Pumpkins belong to the cucurbits family, which also includes squashes, cucumbers, zucchinis and melons. They are highly productive growers that can feed the whole family. They grow from vines stretching out along the ground or can be trained up the side of trellis or canes.
The flesh and skin are high in fibre, antioxidants, vitamins and minerals, but low in carbohydrates and with zero fats, making them great for digestive health.
Whether you eat the flesh and pepitas (seeds) of pumpkins, flowers and fruit of zucchinis, or grow gourds for attractive ornaments and containers, these vegetables deserve a place in every productive garden.
Steps to regrow pumpkin
- Find a good location for your plant
- Prepare your pumpkin
- Plant your pumpkin
- Harvest and use your pumpkin
Find a good spot for your pumpkin
Pumpkins require a frost-free growing period of three to four months. Pumpkins love warmth.
The plants can take up a lot of room, as the stems will try to stretch out to find space for the flowers and fruits to open out. They also take lots of nutrients from the soil, so grow particularly well if planted directly into compost heaps.
Prepare your pumpkin plant
Plants in the squash family, including cucumbers, pumpkins, winter squash, and gourds, freely cross-pollinate with each other. What you get when you plant seeds from your pumpkin depends on how the plant was grown. If it was in a field with lots of the same type, you’d probably get a pumpkin that looks the same. If it was grown among a mixture of squash plants, you could end up with something pretty interesting.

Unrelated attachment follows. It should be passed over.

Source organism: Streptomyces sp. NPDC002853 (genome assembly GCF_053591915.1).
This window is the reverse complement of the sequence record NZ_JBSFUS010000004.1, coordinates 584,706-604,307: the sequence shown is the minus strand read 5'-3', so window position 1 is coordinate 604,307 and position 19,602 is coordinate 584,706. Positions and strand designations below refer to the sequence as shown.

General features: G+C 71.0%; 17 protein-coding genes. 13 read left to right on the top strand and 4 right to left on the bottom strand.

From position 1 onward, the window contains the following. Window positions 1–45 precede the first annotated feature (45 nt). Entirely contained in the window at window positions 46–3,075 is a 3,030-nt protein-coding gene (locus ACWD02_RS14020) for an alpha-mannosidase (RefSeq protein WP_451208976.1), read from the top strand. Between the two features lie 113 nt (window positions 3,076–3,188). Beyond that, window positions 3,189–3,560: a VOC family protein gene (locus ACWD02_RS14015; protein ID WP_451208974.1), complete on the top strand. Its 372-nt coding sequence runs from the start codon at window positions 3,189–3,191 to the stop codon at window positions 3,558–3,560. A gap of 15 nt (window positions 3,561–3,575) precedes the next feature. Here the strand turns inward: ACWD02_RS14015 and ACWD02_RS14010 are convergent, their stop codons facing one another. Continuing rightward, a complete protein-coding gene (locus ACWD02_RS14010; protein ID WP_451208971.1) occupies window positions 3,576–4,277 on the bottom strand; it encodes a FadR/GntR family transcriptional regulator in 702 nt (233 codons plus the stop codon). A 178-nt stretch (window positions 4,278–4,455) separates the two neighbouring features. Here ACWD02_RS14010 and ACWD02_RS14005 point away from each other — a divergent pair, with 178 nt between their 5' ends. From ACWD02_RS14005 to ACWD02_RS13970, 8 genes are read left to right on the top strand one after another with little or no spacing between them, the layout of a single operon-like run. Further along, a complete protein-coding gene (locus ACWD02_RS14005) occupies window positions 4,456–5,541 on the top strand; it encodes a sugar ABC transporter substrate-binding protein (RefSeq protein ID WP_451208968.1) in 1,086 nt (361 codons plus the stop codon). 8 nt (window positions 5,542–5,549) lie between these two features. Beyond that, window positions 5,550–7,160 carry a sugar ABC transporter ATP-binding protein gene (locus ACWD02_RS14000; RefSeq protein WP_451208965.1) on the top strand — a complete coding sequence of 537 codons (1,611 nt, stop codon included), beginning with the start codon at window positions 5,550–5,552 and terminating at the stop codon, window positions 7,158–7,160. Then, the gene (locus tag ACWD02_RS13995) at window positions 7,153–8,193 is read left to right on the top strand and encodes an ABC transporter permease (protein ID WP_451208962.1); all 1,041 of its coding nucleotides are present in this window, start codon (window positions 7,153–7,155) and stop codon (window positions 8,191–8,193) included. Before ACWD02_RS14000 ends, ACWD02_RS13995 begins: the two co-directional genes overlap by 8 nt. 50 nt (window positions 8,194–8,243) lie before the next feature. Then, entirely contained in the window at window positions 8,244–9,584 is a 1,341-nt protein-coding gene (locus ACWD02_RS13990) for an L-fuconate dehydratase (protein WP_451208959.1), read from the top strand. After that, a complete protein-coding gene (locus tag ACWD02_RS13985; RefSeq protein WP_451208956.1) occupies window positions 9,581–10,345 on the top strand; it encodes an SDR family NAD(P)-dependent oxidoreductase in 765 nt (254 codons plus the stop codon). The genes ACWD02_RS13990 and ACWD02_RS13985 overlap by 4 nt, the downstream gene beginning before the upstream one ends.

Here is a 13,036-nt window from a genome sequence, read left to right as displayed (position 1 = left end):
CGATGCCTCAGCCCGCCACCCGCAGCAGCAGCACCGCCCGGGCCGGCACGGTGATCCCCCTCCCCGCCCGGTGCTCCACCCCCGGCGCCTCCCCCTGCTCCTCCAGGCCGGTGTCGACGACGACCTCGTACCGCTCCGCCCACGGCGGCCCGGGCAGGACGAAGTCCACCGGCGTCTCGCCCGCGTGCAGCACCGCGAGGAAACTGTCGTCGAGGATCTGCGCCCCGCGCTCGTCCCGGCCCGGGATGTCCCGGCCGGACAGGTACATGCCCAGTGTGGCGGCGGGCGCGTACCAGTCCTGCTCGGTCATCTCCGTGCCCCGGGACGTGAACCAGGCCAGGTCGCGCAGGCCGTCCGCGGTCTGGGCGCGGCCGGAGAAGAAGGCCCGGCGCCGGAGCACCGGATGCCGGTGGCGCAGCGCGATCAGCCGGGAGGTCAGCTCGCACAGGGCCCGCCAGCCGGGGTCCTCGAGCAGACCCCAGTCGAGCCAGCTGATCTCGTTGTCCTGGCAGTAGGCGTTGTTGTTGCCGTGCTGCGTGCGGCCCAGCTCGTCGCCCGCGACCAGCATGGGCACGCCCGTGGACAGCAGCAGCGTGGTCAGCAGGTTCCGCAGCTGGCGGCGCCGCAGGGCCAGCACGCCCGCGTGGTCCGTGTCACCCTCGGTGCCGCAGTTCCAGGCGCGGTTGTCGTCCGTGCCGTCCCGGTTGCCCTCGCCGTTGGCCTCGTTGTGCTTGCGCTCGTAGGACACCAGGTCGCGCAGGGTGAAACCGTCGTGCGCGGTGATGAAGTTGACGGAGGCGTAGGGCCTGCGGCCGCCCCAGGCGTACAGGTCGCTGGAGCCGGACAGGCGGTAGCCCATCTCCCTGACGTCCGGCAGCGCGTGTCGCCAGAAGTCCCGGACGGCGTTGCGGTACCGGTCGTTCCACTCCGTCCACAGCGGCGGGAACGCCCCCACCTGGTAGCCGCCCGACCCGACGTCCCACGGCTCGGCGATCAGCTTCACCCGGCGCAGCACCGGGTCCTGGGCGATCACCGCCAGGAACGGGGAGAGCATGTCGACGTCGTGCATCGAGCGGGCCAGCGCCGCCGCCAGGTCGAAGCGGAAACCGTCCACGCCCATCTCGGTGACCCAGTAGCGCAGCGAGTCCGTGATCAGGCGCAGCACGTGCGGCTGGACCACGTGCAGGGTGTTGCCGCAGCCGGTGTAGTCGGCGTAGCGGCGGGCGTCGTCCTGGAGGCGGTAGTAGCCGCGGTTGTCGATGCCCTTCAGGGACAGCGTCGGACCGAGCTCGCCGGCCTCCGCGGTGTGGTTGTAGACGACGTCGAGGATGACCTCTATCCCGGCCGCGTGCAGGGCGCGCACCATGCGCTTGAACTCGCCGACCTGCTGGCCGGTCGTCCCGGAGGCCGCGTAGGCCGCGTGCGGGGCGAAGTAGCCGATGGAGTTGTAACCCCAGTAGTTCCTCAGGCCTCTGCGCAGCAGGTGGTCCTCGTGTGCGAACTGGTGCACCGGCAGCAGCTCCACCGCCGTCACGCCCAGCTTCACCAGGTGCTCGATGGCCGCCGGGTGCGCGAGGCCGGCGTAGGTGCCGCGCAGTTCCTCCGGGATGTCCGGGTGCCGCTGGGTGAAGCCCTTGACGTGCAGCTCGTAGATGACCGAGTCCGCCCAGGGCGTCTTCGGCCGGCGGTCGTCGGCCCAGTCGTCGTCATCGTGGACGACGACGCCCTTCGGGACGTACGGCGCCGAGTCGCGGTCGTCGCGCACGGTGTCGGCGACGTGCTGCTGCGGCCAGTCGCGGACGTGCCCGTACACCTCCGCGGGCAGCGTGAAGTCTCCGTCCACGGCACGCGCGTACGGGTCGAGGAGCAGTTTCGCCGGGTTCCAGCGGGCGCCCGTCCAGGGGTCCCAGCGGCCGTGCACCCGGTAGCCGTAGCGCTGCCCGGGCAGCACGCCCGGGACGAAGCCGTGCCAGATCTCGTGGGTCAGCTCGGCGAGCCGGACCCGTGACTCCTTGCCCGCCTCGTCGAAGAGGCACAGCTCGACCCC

Next time to cook with pumpkin, save some seeds to sprout. You will need to leave 6-7 cm between seeds when planting them.
You can clean and roast the rest of the seeds and eat them, they are delicious!
Plant your pumpkin
Give the plant excellent drainage by mounding planting areas and mulching thickly, not only to conserve moisture but to minimize soil-borne diseases and to keep fruit clean.
Supplement the soil with liquid fertilizer or generous quantities of well-rotted manure in early spring and again in summer to keep plants growing strongly. Avoid applying high-nitrogen fertilizers to pumpkins late in the season, as this shortens storage life.
Most pumpkins climb if given initial training, which is handy to save space in small gardens. North-facing fences, garden sheds (pumpkins can develop on the roof), clothes lines, and pergolas are suitable as long as they can bear the weight of a mature fruiting vine.
Harvest and use your pumpkin
The fruits are ready to harvest when the stems start to dry out. Cut the fruits off the plant as required. After cutting, the fruits will need to cure off the plant for around 10 days, preferably in full sun outside. If the weather is poor, bring them indoors in a warm, dry place, preferably a greenhouse if you have one.
If you plan to store pumpkins over the winter, leave them on the plant as long as possible to give them the best chance to fully ripen and develop tough skin.
If plants have developed tough skin, they should keep for up to six months. Store in a dry place. They need plenty of air circulation, so don’t stack them too high.
With your regrown pumpkin, you can now prepare lots of different dishes to enjoy with your loved ones. Nothing beats the flavour of home-grown food.